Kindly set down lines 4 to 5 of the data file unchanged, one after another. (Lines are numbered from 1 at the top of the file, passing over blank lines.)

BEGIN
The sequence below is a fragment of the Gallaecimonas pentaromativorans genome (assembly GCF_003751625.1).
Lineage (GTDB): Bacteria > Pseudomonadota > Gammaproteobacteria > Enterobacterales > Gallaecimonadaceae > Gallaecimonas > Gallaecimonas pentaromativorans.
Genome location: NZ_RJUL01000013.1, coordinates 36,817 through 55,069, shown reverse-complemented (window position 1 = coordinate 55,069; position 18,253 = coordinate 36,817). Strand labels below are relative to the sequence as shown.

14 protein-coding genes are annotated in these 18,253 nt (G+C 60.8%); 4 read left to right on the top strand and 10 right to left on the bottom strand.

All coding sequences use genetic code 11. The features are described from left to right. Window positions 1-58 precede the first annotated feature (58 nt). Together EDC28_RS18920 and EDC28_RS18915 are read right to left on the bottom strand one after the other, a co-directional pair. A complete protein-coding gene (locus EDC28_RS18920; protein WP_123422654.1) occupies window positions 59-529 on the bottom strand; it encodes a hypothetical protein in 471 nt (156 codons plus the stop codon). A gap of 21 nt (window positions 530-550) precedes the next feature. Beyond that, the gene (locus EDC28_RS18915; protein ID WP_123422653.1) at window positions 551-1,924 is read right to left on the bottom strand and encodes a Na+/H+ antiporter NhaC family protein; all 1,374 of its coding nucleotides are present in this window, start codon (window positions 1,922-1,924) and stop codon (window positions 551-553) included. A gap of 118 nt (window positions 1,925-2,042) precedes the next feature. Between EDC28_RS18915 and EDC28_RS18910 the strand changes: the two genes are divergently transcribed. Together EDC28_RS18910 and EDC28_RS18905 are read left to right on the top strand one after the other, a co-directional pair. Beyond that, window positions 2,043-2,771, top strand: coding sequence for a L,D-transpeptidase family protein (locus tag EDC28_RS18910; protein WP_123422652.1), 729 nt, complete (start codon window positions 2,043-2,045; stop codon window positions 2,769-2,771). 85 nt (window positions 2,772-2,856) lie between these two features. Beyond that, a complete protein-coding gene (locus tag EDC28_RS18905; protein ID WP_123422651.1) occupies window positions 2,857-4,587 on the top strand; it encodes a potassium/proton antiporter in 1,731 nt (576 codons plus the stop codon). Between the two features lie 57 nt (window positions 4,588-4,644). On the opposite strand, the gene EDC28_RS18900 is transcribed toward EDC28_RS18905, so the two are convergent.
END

14 protein-coding genes are annotated in these 18,253 nt (G+C 60.8%); 4 read left to right on the top strand and 10 right to left on the bottom strand.

All coding sequences use genetic code 11. The features are described from left to right. Window positions 1-58 precede the first annotated feature (58 nt). Together EDC28_RS18920 and EDC28_RS18915 are read right to left on the bottom strand one after the other, a co-directional pair. A complete protein-coding gene (locus EDC28_RS18920; protein WP_123422654.1) occupies window positions 59-529 on the bottom strand; it encodes a hypothetical protein in 471 nt (156 codons plus the stop codon). A gap of 21 nt (window positions 530-550) precedes the next feature. Beyond that, the gene (locus EDC28_RS18915; protein ID WP_123422653.1) at window positions 551-1,924 is read right to left on the bottom strand and encodes a Na+/H+ antiporter NhaC family protein; all 1,374 of its coding nucleotides are present in this window, start codon (window positions 1,922-1,924) and stop codon (window positions 551-553) included. A gap of 118 nt (window positions 1,925-2,042) precedes the next feature. Between EDC28_RS18915 and EDC28_RS18910 the strand changes: the two genes are divergently transcribed. Together EDC28_RS18910 and EDC28_RS18905 are read left to right on the top strand one after the other, a co-directional pair. Beyond that, window positions 2,043-2,771, top strand: coding sequence for a L,D-transpeptidase family protein (locus tag EDC28_RS18910; protein WP_123422652.1), 729 nt, complete (start codon window positions 2,043-2,045; stop codon window positions 2,769-2,771). 85 nt (window positions 2,772-2,856) lie between these two features. Beyond that, a complete protein-coding gene (locus tag EDC28_RS18905; protein ID WP_123422651.1) occupies window positions 2,857-4,587 on the top strand; it encodes a potassium/proton antiporter in 1,731 nt (576 codons plus the stop codon). Between the two features lie 57 nt (window positions 4,588-4,644). On the opposite strand, the gene EDC28_RS18900 is transcribed toward EDC28_RS18905, so the two are convergent.